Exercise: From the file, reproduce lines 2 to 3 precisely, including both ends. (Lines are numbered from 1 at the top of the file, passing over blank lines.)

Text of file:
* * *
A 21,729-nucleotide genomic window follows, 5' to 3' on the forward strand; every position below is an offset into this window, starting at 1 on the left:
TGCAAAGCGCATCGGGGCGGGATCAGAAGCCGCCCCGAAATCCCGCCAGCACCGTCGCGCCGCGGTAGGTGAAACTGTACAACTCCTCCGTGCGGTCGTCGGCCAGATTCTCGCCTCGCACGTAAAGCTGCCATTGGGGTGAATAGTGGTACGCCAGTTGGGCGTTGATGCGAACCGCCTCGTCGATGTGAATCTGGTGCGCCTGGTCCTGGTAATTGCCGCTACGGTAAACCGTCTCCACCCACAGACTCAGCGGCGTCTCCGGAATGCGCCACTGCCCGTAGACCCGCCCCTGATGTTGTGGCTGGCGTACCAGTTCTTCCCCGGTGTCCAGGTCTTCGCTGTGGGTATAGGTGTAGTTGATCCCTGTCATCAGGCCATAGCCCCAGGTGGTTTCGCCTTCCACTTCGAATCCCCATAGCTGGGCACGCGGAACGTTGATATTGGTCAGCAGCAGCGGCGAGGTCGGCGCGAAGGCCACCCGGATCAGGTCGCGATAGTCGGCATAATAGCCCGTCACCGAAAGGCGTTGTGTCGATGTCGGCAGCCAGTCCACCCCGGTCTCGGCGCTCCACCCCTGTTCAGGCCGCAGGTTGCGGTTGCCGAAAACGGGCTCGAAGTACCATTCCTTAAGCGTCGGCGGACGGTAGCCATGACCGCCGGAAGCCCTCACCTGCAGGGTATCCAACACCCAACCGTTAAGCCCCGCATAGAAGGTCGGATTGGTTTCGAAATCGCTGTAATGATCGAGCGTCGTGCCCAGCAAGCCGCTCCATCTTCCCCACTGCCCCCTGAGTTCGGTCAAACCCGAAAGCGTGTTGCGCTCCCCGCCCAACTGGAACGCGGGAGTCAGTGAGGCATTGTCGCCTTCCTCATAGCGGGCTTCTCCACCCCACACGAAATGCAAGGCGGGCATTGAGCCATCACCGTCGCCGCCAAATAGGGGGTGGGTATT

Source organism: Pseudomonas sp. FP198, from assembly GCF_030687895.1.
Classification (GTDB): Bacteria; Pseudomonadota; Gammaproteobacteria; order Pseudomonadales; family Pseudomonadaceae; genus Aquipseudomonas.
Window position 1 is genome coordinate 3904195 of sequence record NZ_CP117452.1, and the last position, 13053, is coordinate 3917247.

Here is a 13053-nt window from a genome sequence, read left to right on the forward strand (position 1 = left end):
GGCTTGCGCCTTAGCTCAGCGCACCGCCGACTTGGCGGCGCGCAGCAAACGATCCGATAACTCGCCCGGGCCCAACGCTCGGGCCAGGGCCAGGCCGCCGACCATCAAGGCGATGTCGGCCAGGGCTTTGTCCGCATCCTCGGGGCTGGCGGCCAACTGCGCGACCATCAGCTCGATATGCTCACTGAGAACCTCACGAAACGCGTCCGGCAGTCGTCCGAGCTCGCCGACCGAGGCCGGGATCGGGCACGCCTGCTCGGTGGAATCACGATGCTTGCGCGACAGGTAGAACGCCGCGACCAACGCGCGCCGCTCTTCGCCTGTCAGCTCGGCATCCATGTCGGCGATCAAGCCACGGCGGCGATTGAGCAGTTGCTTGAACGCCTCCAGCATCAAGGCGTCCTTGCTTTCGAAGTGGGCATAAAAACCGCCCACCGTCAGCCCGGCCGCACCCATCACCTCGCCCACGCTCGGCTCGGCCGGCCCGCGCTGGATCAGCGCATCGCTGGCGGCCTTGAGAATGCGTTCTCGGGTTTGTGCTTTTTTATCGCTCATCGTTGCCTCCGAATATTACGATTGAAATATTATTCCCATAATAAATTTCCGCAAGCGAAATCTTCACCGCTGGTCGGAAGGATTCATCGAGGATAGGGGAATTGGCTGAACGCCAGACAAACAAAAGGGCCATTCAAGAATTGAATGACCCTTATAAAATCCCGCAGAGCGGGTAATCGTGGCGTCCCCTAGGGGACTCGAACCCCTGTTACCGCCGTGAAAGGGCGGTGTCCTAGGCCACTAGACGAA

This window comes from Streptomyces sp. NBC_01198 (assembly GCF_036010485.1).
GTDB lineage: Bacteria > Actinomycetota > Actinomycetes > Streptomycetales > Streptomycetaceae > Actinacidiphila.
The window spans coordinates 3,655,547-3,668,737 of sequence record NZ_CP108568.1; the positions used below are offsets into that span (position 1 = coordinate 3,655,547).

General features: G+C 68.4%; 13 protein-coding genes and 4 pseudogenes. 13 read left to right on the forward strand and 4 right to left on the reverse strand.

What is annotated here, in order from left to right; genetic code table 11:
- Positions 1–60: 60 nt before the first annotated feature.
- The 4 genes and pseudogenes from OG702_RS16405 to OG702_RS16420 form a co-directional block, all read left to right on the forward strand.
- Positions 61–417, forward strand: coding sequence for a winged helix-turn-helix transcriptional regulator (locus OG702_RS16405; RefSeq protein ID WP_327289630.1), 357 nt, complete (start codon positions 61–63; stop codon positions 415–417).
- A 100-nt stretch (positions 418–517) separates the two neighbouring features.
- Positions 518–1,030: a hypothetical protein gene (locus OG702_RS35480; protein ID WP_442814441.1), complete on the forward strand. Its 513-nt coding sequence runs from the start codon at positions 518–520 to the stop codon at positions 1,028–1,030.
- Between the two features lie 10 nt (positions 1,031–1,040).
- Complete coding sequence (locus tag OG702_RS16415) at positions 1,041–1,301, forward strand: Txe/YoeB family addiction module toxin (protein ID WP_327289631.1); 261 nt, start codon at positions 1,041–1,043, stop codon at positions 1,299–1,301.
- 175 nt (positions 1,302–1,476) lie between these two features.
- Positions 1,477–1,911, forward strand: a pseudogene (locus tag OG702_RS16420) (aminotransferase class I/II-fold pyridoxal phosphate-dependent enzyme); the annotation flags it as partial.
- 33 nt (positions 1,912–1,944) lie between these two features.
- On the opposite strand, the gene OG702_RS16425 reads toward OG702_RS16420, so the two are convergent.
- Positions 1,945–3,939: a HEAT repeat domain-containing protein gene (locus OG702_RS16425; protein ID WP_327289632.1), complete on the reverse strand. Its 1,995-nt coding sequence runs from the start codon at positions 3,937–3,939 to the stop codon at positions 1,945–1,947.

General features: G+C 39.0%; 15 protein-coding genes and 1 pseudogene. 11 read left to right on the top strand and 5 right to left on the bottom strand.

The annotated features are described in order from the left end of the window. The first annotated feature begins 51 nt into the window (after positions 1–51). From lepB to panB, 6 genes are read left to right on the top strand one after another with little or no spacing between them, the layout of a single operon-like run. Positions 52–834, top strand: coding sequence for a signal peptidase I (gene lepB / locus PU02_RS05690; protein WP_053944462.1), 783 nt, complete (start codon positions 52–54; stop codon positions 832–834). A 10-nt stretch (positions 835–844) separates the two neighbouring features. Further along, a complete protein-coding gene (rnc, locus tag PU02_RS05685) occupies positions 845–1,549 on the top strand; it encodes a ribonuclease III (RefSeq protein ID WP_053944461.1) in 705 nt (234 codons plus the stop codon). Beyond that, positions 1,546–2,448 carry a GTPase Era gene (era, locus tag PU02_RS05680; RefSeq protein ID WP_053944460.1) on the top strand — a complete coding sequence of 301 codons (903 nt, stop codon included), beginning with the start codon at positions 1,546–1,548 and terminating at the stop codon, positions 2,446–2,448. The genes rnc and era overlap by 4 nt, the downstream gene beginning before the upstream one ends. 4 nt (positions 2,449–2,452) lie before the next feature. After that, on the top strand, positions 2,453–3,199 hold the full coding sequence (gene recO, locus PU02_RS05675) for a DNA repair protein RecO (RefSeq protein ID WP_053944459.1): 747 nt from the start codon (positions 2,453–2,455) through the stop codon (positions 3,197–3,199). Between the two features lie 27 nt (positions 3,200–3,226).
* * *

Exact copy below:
TGCAAAGCGCATCGGGGCGGGATCAGAAGCCGCCCCGAAATCCCGCCAGCACCGTCGCGCCGCGGTAGGTGAAACTGTACAACTCCTCCGTGCGGTCGTCGGCCAGATTCTCGCCTCGCACGTAAAGCTGCCATTGGGGTGAATAGTGGTACGCCAGTTGGGCGTTGATGCGAACCGCCTCGTCGATGTGAATCTGGTGCGCCTGGTCCTGGTAATTGCCGCTACGGTAAACCGTCTCCACCCACAGACTCAGCGGCGTCTCCGGAATGCGCCACTGCCCGTAGACCCGCCCCTGATGTTGTGGCTGGCGTACCAGTTCTTCCCCGGTGTCCAGGTCTTCGCTGTGGGTATAGGTGTAGTTGATCCCTGTCATCAGGCCATAGCCCCAGGTGGTTTCGCCTTCCACTTCGAATCCCCATAGCTGGGCACGCGGAACGTTGATATTGGTCAGCAGCAGCGGCGAGGTCGGCGCGAAGGCCACCCGGATCAGGTCGCGATAGTCGGCATAATAGCCCGTCACCGAAAGGCGTTGTGTCGATGTCGGCAGCCAGTCCACCCCGGTCTCGGCGCTCCACCCCTGTTCAGGCCGCAGGTTGCGGTTGCCGAAAACGGGCTCGAAGTACCATTCCTTAAGCGTCGGCGGACGGTAGCCATGACCGCCGGAAGCCCTCACCTGCAGGGTATCCAACACCCAACCGTTAAGCCCCGCATAGAAGGTCGGATTGGTTTCGAAATCGCTGTAATGATCGAGCGTCGTGCCCAGCAAGCCGCTCCATCTTCCCCACTGCCCCCTGAGTTCGGTCAAACCCGAAAGCGTGTTGCGCTCCCCGCCCAACTGGAACGCGGGAGTCAGTGAGGCATTGTCGCCTTCCTCATAGCGGGCTTCTCCACCCCACACGAAATGCAAGGCGGGCATTGAGCCATCACCGTCGCCGCCAAATAGGGGGTGGGTATT

Source organism: Pseudomonas sp. FP198, from assembly GCF_030687895.1.